Interacting with Information

SerenA Project Illustration

UCLIC research on "interacting with information" focuses on how people engage with information resources "in the wild" – i.e., within the context of their broader activities. We take a view of people as engaging in an information journey, through which they look for, encounter, make sense of and make use of information as part of everyday work and leisure. This includes how people make serendipitous discoveries, and how tools and environments can be designed to facilitate serendipity and creativity, and also how interactive information visualisations can be designed to better support people in making sense of large volumes of data, whether those be research papers, literature or information in other forms. 

Completed Projects

INKE: Implementing New Knowledge Environments

PI: Ann Blandford


The Implementing New Knowledge Environments (INKE) project is an interdisciplinary initiative spawned in the methodological commons of the digital humanities that seeks to understand the future of reading through reading’s past and to explore the future of the book from the perspective of its history. INKE brings together researchers and stakeholders at the forefront of computing in the humanities, text analysis, information studies, usability and interface design. The work at UCL is focusing on the design of interactive visualisations to support humanities scholars in exploring texts.

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PI: Ann Blandford


The UK Visual Analytics Consortium (UKVAC) is a partnership of UK universities with a shared interest in establishing  a multi-disciplinary scientific community in the UK dedicated to promoting and contributing to the visual analytics research and development agenda in the UK. The work at UCL is focusing on how people make sense of visual information, and how the design of information can influence how people engage with it.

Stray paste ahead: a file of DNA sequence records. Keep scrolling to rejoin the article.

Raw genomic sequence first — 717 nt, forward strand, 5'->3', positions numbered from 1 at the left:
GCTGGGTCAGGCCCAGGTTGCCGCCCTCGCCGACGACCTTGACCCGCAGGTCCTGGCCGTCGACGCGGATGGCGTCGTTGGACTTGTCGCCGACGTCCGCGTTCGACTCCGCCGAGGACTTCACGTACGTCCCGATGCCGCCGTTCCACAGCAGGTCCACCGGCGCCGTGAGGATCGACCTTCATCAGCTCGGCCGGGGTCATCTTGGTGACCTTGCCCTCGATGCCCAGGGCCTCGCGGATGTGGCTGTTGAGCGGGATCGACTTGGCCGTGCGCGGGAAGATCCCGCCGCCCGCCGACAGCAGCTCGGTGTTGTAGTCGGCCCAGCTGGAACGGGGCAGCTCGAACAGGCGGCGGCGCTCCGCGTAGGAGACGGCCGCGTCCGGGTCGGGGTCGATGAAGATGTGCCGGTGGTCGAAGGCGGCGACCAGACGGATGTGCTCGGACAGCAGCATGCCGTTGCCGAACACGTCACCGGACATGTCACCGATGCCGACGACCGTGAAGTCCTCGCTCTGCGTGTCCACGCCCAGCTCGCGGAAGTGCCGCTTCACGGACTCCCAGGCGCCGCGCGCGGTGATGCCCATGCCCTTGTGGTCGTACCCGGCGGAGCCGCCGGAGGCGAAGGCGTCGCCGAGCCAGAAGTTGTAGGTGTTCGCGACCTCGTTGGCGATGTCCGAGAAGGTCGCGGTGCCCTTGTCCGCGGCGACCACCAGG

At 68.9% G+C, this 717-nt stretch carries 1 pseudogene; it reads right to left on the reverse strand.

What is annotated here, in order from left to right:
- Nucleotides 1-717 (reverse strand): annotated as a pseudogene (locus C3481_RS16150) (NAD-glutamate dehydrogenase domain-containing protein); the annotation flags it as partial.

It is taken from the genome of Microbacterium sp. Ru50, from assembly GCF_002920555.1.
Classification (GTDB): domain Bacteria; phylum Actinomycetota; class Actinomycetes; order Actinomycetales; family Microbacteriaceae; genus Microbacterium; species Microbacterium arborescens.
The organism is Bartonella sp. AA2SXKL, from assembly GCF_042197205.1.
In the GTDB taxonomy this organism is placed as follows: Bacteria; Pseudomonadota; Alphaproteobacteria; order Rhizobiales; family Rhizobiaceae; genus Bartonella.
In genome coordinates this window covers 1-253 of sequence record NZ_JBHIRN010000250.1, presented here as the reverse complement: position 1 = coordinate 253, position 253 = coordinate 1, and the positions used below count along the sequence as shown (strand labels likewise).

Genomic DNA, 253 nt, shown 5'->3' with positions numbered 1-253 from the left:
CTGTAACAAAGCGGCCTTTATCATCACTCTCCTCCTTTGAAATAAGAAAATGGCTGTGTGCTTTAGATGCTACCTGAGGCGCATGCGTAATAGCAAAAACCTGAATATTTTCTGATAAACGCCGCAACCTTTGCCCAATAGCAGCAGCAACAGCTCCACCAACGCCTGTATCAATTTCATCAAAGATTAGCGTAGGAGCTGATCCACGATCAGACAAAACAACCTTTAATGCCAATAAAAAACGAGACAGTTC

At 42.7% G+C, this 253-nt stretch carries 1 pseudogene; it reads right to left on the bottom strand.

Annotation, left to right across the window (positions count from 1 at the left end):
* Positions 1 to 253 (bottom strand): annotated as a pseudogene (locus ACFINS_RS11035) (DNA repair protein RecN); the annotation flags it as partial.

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Co-I: Ann Blandford

Serena Logo

Chance Encounters in the Space of Ideas has been looking at how people come across information serendipitously. These 'happy accidents' of acquiring information we need, but don't realise we needed suggest the importance of not just seeking information by searching or browsing, but also discovering it. The SerenA project has involved the user-focused design and evaluation of the Semantic Notebook - a digital notebook app that uses the Semantic Web to make connections between the notes users make and things to read, people to meet, events to attend etc. that are related to their interests - but only tangentially. The aim of this app is to create opportunities for users that they will find to be both unexpected and valuable.

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Page last modified on 17 dec 14 15:15 by Rowanne Fleck